Each day the sunrises and we begin our daily grind, we inevitably will be in touch with the ecology that surround us. When we run the water to brush our teeth and take our showers, when we get in our vehicles and drive to work, when we come home and check our email on our computers, when we call our friends on our cell phones, and when we dispose of our trash throughout our day.
Ecology is the study of our earth – it’s relationships with organisms and their environment, and how those relationships affect the planet. There is a lot we can do as a species to help our environment sustain itself. And a great way to begin is to get educated.
The term cultural ecology was coined by J.Stewart in his 1955 book, The Theory of Culture Change. It is the branch of ecology that involves the study of the interaction of human societies with one another and with the natural environment.
This may be carried out diachronically (examining entities that existed in different epochs), or synchronically (examining a present system and its components). Cultural ecology was one of the central tenets and driving factors in the development of processual archaeology in the 1960s, as archaeologists understood cultural change through the framework of environmental adaptation.
Let’s Get Specific
Cultural ecological studies tend to focus on specific cultures and frequently on specific facets of culture (e.g. production systems) in specific environments.
Although this ethnographic focus has led, particularly in previous decades, to an emphasis on ‘homeostatic’ settings (where human-environment interactions are more or less balanced), more recent studies have begun to pay greater attention to communities and settings where environmental degradation and negative environmental outcomes occur, particularly in developing countries.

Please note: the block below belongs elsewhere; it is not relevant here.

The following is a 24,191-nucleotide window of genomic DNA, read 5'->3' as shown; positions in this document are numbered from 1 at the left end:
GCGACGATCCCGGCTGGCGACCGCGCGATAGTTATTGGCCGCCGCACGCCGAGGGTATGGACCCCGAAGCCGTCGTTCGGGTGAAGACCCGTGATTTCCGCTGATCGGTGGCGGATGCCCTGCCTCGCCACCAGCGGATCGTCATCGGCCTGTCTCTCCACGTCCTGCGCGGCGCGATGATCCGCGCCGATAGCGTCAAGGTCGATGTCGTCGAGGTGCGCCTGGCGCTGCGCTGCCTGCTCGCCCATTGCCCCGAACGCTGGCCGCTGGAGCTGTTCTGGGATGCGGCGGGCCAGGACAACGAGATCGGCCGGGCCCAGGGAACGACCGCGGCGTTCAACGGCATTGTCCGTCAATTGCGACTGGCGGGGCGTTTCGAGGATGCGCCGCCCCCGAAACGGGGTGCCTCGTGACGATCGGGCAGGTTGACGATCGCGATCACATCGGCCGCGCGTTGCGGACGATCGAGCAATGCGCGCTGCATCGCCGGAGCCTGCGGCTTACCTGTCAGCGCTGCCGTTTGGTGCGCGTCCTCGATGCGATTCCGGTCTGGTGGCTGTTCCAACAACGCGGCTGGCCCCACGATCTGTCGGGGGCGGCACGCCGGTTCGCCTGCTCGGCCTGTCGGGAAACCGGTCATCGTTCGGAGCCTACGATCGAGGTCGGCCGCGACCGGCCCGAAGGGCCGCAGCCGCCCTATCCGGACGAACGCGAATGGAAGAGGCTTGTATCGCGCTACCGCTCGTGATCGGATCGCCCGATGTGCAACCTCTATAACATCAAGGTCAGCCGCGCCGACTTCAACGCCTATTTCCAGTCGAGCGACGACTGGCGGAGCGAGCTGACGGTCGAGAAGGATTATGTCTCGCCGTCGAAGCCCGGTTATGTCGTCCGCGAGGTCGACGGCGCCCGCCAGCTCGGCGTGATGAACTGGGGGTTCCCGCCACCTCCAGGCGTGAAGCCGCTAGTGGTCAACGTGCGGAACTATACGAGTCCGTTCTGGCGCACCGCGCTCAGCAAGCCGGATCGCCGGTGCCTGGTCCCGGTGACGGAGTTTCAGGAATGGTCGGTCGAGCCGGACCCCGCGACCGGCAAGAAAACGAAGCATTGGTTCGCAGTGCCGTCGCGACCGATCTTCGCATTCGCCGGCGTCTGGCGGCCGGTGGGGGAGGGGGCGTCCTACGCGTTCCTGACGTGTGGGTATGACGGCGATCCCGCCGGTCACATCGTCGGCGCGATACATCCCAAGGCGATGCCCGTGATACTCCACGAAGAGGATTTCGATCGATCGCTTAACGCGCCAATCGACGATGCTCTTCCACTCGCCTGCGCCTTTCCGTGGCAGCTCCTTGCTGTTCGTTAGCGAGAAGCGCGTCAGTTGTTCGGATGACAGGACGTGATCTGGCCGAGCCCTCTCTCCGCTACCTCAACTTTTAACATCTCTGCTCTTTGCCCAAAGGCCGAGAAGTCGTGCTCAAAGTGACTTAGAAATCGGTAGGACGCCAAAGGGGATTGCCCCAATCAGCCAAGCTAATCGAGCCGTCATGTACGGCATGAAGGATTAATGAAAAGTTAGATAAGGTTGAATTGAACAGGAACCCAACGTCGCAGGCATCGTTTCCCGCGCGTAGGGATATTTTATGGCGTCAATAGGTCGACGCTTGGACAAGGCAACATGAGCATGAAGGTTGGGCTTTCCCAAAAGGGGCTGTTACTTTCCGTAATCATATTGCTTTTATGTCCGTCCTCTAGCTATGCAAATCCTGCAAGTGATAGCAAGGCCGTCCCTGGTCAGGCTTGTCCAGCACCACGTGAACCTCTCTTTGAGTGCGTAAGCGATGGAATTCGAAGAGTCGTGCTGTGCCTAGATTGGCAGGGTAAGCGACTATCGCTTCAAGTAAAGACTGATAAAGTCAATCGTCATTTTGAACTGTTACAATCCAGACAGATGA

Cultural Ecology / Adding Materialism in the Mix
Ecology blends environmental sciences with human culture. As such, culture, although created by human beings, necessarily includes dimensions of the material or objective and symbolic or subjective.
The material dimension of culture consists of a set of goods, utensils, practices and institutions created to face natural or objective physical circumstances. This material dimension of culture is made up of information technology, the market and political organization, that is, those institutions that allow human beings to satisfy their needs and find fulfilment.
Spiritual vs Symbolic
The symbolic dimension encompasses both the spiritual and the symbolic parts. It consists of the norms that rule each social group, that is, ideas, interpretations, beliefs, traditions and even aspirations. Both material and symbolic aspects allow us to understand that heritage is not only a set of monuments or natural reserves. Heritage also refers to spiritual legacy, beliefs and traditions.
Cultural ecology is constituted by the set of both material and symbolic aspects. We can consider physical and social facts and their interpretation. Any dysfunction in any aspect affects the others.
For example, we can see how damage in the ozone creates an environmental hazard that endangers life on earth. However, the changes brought about by environmental degradation will also create negative effects, or pressures, in social or political spheres.
A final general characteristic of cultural ecology approach is that it tends to focus on rural settings and strives hard to inspire urban dwellers to develop a more acceptable sustainable cultural relationship with the environment that supports them.
Despite the urban themes introduced by related approaches such as human ecology, the urban environment has yet to receive significant attention by cultural ecologists.
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